Parents do not necessarily have to spend hundreds of dollars to gather sensory activity games, toys, and materials for their children. When parents and children work together to make sensory play activities, they are sharing the fun of creating, building, and having fun with one another. Most parents report that it is often the simplest of sensory activities that make for the most delightful results.

This sensory play project may sound simplistic, but it is one of the activities toddlers love most. Fill some ice trays with any colored water flavors you wish to use. Then let the touching, smelling, tasting, melting, and fun begin. Make several trays and then store the cubes in the freezer to be used whenever the kids need a Kool-Aid moment.

6. Take a Sound Walk

This idea not only gets you and your kids, outside but also helps soothe them. Print out this page, or create a page yourself, so that each child involved has one. As you walk together outside, listen for sounds. Hear as much as you can, especially the noises listed on the print-out (a dog, a bird, etc.). This type of nature walk heightens a child’s sensory awareness. Each child can pick the colored marker he or she wants to check off all the sounds they hear on the printable.

7. Dinosaur Fossil Excavation Sensory Activity

Another fascinating but straightforward activity is the fossil hunting game.

First, you make your dinosaur fossils using salt dough.

Make the salt dough into cookie-sized round pieces.

Etch a dinosaur’s foot impression in the cookie. Or, you can mold the salt dough into the shapes of bones, footprints, dinosaur eggs, and so forth. Get those small, plastic dinosaurs out of the drawer and use them to make impressions in the dough.

The dirt you dig in is a box of chocolate cake mix, crushed Oreos, and whole wheat flour. Let the digging begin.

8. Frozen Water Beads in Water Balloons

This activity is helpful as it creates a sensory and gross motor activity. You will need water balloons, water beads and a funnel.

  • Put the water beads inside the water balloons using the funnel.
  • Fill the balloons with water. (Water beads expand in water, and after a couple of hours, they get bigger.)
  • Squish and play with the sensory-laden balloons.
  • After bountiful squishing, put the balloons in a bowl and put the container in the freezer.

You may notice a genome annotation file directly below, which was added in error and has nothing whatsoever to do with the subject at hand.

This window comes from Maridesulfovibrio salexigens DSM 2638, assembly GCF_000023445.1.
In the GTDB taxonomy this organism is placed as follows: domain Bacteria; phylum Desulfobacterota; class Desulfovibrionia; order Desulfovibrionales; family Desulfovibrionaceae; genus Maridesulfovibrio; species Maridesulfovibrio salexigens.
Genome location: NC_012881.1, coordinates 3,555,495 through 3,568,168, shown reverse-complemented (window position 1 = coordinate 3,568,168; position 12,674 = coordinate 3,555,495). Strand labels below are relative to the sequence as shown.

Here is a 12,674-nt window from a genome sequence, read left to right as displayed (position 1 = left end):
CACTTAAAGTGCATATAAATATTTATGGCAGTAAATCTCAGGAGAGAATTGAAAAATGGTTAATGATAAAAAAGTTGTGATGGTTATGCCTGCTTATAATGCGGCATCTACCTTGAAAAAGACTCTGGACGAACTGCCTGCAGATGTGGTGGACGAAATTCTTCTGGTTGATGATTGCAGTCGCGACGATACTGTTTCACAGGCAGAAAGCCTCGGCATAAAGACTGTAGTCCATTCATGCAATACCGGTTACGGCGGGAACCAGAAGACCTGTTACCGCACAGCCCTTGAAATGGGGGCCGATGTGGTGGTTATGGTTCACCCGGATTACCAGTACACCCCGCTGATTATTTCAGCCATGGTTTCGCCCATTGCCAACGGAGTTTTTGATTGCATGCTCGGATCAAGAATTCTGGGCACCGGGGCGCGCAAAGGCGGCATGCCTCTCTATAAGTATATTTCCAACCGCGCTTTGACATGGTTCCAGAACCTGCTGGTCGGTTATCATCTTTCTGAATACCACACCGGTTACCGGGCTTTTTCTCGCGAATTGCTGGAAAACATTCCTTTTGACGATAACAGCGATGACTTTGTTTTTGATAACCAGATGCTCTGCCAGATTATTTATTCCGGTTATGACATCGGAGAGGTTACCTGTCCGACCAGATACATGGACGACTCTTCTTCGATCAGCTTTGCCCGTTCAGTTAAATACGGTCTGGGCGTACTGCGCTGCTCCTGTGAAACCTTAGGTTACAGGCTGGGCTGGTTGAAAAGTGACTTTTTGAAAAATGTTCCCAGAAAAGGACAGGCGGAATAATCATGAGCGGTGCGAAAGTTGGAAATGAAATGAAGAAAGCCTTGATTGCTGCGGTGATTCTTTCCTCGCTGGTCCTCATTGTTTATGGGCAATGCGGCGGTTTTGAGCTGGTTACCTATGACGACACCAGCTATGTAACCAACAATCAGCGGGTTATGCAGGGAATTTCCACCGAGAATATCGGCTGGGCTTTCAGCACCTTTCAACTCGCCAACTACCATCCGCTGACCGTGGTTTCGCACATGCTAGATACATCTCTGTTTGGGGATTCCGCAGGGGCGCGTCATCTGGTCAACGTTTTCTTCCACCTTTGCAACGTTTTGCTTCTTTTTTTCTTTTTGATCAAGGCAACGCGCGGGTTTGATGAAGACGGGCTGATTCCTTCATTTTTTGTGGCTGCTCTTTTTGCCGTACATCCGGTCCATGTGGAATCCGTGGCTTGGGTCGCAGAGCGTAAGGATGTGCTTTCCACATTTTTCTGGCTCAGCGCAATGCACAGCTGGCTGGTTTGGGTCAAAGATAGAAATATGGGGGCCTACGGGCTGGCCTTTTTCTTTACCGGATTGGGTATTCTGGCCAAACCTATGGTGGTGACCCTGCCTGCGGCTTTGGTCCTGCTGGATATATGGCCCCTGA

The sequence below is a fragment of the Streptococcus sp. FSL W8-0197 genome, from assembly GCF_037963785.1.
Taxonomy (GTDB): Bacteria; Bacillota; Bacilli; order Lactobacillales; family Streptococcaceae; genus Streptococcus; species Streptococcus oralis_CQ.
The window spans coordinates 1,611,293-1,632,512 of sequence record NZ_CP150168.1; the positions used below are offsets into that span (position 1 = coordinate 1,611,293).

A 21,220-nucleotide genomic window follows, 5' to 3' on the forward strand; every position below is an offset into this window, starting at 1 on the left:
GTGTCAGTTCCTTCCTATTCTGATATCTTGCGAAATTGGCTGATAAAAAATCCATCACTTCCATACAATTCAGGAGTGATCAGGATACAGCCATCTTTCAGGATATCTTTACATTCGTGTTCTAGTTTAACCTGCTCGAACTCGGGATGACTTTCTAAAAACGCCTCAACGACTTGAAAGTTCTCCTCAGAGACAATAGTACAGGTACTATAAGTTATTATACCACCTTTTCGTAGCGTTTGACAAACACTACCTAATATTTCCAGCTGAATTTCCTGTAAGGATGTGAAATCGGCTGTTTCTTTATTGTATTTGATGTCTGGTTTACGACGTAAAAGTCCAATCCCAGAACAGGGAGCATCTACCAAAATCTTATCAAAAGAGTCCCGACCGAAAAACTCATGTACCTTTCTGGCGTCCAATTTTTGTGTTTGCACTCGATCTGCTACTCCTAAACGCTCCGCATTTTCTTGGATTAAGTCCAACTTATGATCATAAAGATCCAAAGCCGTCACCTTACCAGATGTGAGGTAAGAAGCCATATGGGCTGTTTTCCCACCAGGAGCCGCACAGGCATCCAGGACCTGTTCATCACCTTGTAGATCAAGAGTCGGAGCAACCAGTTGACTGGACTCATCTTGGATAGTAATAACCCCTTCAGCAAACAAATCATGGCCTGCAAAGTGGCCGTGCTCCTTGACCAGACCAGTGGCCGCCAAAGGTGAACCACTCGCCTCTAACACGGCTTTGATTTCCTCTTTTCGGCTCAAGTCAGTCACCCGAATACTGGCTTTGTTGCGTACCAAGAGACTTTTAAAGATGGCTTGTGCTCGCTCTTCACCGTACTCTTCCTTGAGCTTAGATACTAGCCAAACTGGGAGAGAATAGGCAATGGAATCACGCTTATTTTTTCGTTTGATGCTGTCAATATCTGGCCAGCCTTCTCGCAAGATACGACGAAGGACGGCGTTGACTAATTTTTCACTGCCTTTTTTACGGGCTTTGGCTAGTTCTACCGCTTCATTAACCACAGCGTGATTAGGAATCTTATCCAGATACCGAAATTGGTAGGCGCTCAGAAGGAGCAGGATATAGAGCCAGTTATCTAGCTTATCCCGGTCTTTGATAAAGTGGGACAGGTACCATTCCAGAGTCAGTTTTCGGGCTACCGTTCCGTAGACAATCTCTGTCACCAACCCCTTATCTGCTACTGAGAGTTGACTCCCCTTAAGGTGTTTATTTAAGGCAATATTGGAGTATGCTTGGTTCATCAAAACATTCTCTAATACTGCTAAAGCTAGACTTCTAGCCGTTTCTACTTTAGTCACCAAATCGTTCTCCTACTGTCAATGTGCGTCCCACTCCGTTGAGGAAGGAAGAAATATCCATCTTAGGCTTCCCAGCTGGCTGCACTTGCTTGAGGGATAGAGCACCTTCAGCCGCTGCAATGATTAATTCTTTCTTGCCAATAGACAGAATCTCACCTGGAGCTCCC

• Wait until the next day and peel the balloons off the now frozen balls of water beads.
  • One game to play with the ice balls is trying to toss them into a target hula hoop.
  • They smash on concrete well, too.

9. Rainbow Dyed Noodles

Almost every sense is in play with this ridiculously fun activity. It’s pretty simple.

  • Cook an entire box of pasta noodles of any type.
  • Rinse the noodles when cooked.
  • Use a different plastic bag for each color you are going to use.
  • Put several sprinkles of food coloring into each bag along with a drop of vegetable oil.
  • Seal the bags and let the children shake and squish them to get the color on every noodle.
  • Open the bags and let them rest for 10-15 minutes to make sure the color has completely covered the pasta.
  • Rinse the pasta under cold water to remove any extra color.
  • Play! (sort, feel, mix, cut, paint using the noodles)

10. Tearing Paper

What could be simpler? What could be a more relaxed or more therapeutic activity?

This project is for children of all ages. Toddlers will love the idea of having a box of colored construction paper beside them and tearing the paper as much as they would like. Older kids can tear, and use the scraps for a collage or a torn paper landscape. The texture of the paper, the colors, and the ragged edge come together to make a sensory process that looks a lot like art.

The Importance of a Sensory Diet

Children with special needs and sensory processing disorders need stimuli, parental interaction, and support. But every child can flourish when interactive activities occur. Cognitive skills, physical capabilities, new vocabulary, and social skills come through engaging in sensory play. A child’s emotional state can change, and an outlet for anxiety and stress are both available through the act of playing, a child’s context for learning.